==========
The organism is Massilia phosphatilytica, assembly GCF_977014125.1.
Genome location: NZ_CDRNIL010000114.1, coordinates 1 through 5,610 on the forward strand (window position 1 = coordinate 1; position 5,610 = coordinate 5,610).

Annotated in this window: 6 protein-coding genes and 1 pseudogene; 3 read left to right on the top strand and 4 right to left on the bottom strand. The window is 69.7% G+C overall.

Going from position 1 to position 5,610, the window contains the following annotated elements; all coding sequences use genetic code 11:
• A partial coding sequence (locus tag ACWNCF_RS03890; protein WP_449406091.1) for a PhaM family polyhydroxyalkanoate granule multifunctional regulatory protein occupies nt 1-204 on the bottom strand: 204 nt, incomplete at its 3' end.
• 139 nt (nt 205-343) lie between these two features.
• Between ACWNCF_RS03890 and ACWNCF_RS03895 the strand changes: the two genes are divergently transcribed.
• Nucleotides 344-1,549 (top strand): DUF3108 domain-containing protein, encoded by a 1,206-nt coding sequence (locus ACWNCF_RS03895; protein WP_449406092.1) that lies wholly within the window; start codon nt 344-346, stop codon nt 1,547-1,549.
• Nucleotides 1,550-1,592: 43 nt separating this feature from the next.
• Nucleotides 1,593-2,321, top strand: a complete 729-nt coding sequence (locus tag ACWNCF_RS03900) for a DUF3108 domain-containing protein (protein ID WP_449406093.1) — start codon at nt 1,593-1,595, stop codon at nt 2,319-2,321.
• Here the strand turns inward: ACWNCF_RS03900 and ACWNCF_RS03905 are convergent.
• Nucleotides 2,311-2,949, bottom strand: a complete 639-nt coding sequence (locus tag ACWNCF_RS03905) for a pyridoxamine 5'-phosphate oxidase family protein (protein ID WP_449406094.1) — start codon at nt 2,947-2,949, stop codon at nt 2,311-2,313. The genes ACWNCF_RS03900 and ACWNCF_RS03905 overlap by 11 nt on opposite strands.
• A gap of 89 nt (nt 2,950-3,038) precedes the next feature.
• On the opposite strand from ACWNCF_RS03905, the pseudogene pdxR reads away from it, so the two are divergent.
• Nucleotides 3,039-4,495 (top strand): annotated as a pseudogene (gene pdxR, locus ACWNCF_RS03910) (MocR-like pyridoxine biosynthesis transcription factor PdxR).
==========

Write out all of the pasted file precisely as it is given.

The organism is Massilia phosphatilytica, assembly GCF_977014125.1.
Genome location: NZ_CDRNIL010000114.1, coordinates 1 through 5,610 on the forward strand (window position 1 = coordinate 1; position 5,610 = coordinate 5,610).

Annotated in this window: 6 protein-coding genes and 1 pseudogene; 3 read left to right on the top strand and 4 right to left on the bottom strand. The window is 69.7% G+C overall.

Going from position 1 to position 5,610, the window contains the following annotated elements; all coding sequences use genetic code 11:
• A partial coding sequence (locus tag ACWNCF_RS03890; protein WP_449406091.1) for a PhaM family polyhydroxyalkanoate granule multifunctional regulatory protein occupies nt 1-204 on the bottom strand: 204 nt, incomplete at its 3' end.
• 139 nt (nt 205-343) lie between these two features.
• Between ACWNCF_RS03890 and ACWNCF_RS03895 the strand changes: the two genes are divergently transcribed.
• Nucleotides 344-1,549 (top strand): DUF3108 domain-containing protein, encoded by a 1,206-nt coding sequence (locus ACWNCF_RS03895; protein WP_449406092.1) that lies wholly within the window; start codon nt 344-346, stop codon nt 1,547-1,549.
• Nucleotides 1,550-1,592: 43 nt separating this feature from the next.
• Nucleotides 1,593-2,321, top strand: a complete 729-nt coding sequence (locus tag ACWNCF_RS03900) for a DUF3108 domain-containing protein (protein ID WP_449406093.1) — start codon at nt 1,593-1,595, stop codon at nt 2,319-2,321.
• Here the strand turns inward: ACWNCF_RS03900 and ACWNCF_RS03905 are convergent.
• Nucleotides 2,311-2,949, bottom strand: a complete 639-nt coding sequence (locus tag ACWNCF_RS03905) for a pyridoxamine 5'-phosphate oxidase family protein (protein ID WP_449406094.1) — start codon at nt 2,947-2,949, stop codon at nt 2,311-2,313. The genes ACWNCF_RS03900 and ACWNCF_RS03905 overlap by 11 nt on opposite strands.
• A gap of 89 nt (nt 2,950-3,038) precedes the next feature.
• On the opposite strand from ACWNCF_RS03905, the pseudogene pdxR reads away from it, so the two are divergent.
• Nucleotides 3,039-4,495 (top strand): annotated as a pseudogene (gene pdxR, locus ACWNCF_RS03910) (MocR-like pyridoxine biosynthesis transcription factor PdxR).